TMS Therapy vs. Medications

What is TMS Therapy?

Transcranial magnetic stimulation (TMS) is a safe and effective non-invasive treatment to treat depression. With TMS therapy, magnetic fields stimulate the brain’s nerve cells via repetitive magnetic pulses. It can be used when medications just aren’t enough or can be used in combination with antidepressants. A TMS treatment program consists of a series of sessions between 10-20 minutes, 5 days per week for 6 weeks.

What are antidepressant medications?

Antidepressants are medications prescribed by a healthcare professional to relieve symptoms of depression and anxiety disorders. They are intended to correct chemical imbalances of neurotransmitters in the brain that control changes in behavior and mood. There are five main types of antidepressants: serotonin and noradrenaline reuptake inhibitors (SNRIs), selective serotonin reuptake inhibitors (SSRIs), tricyclic antidepressants (TCAs), monoamine oxidase inhibitors (MAOIs), and noradrenaline and specific serotonergic antidepressants (NASSAs).

Side effects of antidepressants vs side effects of TMS therapy

Antidepressants come with a range of potential side effects including nausea, increased appetite and weight gain, dry mouth, insomnia, fatigue, drowsiness, loss of sexual desire, constipation, blurred vision, dizziness, agitation, irritability, and anxiety. Some side effects will be mild and will go away after a week or two. If you are still experiencing side effects after two weeks, you should consult with your doctor. It’s worth noting that decreased sexual desire may last longer than the two-week period. Not everyone will react to antidepressants the same way as some people may not experience any side effects while other people may experience a few or more. Either way, it’s important to keep track of any changes you notice.

TMS therapy is considered to be a safe and effective alternative to antidepressants, however, it still may come with some side effects. Mild to moderate side effects may include headache, lightheadedness, scalp discomfort, and tingling, spasms, or twitching of facial muscles. These symptoms typically do not last very long after a TMS session. If you experience any side effects, you should inform your doctor and they will be able to adjust the levels of stimulation to reduce symptoms or recommend over-the-counter pain medication.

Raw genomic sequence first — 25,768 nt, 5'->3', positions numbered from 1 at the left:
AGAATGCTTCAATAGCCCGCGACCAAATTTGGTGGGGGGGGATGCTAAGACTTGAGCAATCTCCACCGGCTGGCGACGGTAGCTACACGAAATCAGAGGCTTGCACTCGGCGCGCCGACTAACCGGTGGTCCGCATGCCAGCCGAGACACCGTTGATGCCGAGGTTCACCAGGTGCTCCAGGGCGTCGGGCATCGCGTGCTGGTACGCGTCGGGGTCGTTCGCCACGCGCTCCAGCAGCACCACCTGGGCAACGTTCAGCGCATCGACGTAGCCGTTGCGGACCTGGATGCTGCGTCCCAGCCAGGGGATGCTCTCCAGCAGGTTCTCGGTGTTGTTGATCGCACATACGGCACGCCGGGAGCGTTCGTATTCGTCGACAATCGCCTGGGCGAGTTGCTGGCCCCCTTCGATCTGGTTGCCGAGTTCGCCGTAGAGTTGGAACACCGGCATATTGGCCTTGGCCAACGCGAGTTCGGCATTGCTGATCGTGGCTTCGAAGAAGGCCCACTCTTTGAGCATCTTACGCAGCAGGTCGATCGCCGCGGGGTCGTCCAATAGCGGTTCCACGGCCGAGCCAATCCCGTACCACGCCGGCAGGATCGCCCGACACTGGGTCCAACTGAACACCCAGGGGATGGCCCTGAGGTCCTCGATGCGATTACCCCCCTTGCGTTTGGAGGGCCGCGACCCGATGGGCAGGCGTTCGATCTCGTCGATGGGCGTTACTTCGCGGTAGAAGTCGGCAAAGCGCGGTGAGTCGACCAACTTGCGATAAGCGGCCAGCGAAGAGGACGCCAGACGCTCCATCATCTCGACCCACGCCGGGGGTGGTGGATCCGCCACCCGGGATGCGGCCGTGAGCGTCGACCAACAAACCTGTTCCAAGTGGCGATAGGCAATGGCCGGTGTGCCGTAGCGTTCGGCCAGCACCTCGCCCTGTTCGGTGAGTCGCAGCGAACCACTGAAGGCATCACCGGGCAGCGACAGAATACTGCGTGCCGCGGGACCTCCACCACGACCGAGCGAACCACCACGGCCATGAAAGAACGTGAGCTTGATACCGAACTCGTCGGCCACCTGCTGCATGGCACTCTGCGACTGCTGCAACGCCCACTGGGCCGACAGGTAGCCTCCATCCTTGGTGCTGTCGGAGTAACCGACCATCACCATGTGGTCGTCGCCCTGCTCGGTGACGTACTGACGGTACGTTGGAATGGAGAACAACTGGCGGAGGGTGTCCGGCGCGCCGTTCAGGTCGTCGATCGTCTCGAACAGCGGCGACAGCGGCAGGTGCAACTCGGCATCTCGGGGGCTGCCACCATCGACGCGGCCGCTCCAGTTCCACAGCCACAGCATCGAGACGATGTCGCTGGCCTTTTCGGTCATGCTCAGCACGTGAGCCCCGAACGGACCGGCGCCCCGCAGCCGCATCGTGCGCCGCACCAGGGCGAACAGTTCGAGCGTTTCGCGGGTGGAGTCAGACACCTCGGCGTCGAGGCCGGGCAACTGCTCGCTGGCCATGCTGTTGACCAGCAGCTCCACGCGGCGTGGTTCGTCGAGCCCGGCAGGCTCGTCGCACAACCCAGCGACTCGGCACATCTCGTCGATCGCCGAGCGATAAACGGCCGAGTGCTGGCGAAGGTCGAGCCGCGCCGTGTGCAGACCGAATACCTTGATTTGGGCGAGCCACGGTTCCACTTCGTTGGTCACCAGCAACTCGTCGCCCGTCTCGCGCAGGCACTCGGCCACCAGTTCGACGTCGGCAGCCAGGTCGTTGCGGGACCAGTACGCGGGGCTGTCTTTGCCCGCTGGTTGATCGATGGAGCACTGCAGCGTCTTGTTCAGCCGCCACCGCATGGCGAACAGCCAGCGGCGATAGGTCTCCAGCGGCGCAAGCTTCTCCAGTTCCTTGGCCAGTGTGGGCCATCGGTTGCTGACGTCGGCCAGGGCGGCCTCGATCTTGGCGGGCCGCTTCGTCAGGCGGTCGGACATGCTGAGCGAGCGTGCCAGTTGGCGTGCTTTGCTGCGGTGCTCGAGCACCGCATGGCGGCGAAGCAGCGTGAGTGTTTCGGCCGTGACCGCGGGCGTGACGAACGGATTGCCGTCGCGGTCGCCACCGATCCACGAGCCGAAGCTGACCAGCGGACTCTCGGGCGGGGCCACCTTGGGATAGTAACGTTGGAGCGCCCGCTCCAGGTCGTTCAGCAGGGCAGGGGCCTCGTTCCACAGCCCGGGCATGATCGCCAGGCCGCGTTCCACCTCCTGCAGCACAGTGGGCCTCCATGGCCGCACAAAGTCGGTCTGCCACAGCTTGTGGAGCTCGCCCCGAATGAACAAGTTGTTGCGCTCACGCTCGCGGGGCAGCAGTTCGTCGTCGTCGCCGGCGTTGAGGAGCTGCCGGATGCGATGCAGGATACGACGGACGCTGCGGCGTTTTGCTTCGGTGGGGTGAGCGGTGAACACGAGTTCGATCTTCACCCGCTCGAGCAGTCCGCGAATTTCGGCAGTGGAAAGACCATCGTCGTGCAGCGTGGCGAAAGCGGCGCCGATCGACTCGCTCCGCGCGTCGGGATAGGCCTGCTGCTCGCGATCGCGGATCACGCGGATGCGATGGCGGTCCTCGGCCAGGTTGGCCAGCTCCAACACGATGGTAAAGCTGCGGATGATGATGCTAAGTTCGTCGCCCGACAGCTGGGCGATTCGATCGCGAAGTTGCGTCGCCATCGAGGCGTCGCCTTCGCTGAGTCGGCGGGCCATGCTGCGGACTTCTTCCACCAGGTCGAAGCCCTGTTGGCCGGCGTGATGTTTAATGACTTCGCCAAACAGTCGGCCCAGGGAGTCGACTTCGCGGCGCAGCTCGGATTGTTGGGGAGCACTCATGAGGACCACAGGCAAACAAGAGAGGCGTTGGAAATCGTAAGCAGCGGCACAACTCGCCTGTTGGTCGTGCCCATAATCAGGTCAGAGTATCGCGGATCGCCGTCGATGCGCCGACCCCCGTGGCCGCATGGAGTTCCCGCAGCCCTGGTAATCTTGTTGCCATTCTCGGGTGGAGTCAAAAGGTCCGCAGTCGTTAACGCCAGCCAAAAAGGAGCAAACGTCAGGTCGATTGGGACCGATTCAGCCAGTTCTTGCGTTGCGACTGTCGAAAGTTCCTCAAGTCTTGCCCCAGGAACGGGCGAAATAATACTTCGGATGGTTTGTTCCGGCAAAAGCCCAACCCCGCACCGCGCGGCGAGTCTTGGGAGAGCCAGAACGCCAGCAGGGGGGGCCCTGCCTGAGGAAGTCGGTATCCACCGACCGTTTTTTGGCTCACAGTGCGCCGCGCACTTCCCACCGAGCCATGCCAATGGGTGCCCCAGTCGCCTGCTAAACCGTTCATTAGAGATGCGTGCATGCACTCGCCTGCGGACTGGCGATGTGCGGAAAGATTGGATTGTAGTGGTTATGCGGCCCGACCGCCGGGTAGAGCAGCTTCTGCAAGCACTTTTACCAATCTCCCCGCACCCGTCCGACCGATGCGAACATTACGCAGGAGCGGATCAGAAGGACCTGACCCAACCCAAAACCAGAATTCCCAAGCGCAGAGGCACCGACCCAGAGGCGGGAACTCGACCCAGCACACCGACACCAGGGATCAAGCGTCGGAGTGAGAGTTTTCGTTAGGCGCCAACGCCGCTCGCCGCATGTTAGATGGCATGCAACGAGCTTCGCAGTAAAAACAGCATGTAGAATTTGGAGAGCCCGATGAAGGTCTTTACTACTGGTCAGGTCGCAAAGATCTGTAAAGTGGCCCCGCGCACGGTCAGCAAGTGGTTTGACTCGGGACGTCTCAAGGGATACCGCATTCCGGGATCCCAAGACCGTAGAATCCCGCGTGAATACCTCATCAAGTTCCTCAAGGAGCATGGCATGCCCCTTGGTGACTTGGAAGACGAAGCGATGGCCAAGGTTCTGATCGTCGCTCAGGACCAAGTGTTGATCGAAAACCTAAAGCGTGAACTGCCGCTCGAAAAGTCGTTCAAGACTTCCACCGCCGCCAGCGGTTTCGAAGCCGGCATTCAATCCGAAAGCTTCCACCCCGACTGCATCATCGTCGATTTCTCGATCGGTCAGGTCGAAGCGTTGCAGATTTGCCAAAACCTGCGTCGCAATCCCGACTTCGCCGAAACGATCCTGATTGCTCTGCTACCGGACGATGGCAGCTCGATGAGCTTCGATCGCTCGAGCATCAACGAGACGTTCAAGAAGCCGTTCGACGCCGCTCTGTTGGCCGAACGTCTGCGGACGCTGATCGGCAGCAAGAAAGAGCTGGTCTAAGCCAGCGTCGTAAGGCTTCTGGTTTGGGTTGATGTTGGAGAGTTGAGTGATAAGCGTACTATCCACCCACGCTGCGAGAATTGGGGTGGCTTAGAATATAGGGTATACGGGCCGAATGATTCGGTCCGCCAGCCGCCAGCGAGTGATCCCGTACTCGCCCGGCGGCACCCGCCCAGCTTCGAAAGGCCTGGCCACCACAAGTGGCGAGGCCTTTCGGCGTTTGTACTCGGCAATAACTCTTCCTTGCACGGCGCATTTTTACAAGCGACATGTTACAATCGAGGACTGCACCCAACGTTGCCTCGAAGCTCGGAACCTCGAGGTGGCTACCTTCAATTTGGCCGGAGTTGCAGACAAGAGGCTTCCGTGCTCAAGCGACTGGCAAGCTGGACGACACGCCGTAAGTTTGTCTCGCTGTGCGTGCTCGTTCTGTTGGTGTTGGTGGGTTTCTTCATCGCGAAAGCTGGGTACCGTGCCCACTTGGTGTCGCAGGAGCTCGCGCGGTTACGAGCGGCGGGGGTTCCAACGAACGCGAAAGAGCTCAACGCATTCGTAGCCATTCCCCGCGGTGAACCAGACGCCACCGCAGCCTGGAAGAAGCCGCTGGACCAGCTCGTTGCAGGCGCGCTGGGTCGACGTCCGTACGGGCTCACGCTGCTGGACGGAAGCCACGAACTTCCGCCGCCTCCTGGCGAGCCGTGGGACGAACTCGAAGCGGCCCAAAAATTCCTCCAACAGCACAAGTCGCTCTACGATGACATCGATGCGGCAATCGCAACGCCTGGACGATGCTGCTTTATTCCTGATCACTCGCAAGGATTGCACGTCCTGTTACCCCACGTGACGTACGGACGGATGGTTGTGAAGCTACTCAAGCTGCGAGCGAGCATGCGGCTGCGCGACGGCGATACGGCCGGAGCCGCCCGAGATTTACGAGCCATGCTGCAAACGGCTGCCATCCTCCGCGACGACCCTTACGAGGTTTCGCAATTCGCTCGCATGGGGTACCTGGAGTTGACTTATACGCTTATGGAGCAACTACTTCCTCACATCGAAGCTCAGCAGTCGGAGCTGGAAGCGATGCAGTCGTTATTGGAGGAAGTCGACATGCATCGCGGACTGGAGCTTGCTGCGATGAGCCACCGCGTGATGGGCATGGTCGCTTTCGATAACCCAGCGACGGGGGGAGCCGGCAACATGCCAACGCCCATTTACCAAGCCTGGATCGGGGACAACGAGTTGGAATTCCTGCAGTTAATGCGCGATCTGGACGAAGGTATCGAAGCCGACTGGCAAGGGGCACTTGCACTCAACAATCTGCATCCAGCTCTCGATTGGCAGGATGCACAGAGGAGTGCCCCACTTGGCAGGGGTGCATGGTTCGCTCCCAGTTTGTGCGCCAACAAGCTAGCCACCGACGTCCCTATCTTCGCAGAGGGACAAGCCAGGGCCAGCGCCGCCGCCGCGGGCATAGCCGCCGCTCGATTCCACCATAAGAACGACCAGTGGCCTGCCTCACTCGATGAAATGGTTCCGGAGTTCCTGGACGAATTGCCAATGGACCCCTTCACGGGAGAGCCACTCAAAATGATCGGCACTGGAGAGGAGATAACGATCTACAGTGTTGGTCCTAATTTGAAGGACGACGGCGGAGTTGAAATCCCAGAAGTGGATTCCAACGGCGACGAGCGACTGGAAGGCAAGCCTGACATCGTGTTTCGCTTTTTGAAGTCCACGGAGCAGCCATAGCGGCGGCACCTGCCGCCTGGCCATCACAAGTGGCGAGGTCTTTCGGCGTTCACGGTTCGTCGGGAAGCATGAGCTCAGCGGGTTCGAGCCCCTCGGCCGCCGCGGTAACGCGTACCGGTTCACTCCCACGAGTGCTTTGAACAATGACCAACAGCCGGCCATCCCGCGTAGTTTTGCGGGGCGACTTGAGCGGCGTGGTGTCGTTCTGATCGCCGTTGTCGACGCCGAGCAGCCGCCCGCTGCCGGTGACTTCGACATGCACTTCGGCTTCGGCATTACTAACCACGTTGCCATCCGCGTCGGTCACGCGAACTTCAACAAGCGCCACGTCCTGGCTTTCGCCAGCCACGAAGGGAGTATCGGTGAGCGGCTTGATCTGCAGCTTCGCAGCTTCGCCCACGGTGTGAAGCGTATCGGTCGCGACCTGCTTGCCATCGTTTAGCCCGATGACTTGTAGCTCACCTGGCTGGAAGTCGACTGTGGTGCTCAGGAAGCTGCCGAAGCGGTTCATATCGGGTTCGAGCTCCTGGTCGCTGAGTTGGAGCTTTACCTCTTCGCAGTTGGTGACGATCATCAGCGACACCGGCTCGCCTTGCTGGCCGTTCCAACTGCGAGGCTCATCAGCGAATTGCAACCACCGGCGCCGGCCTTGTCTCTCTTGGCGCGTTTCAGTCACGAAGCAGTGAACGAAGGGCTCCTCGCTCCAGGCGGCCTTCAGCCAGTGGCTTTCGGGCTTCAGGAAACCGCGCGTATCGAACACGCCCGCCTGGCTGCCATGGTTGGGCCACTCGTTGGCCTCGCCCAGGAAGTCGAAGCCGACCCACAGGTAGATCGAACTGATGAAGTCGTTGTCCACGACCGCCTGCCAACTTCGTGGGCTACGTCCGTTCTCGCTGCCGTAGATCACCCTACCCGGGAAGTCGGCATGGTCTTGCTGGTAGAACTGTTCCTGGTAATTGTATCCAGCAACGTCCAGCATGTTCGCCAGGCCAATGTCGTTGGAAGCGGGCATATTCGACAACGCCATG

Selective serotonin reuptake inhibitors (SSRIs) – Prozac, Zoloft, Lexapro, Celexa

Selective serotonin reuptake inhibitors (SSRIs) are the most commonly prescribed antidepressants to treat moderate to severe depression as well as anxiety disorders. They are referred to as selective because they mainly affect serotonin, which is a neurotransmitter, or chemical messenger, that carries signals between brain nerve cells. SSRIs increase levels of serotonin in the brain and also block the reabsorption, or reuptake, of serotonin into the brain nerve cells.

Examples of SSRIs approved by the Food and Drug Administration (FDA):

  • Citalopram (Celexa)
  • Escitalopram (Lexapro)
  • Fluoxetine (Prozac)
  • Sertraline (Zoloft)

It is important to consult with a doctor before stopping use of SSRIs because while they are not addictive, you may experience withdrawal symptoms if stopped abruptly.

Serotonin and norepinephrine reuptake inhibitors (SNRIs) – Cymbalta, Effexor, Pristiq

Serotonin and norepinephrine reuptake inhibitors (SNRIs) can be used to treat depression, anxiety disorders, and chronic nerve pain. They affect the neurotransmitters that communicate between brain cells by changing the brain chemistry in brain nerve cells that are in charge of regulating mood. They also block the reuptake of serotonin and norepinephrine, another neurotransmitter in the brain.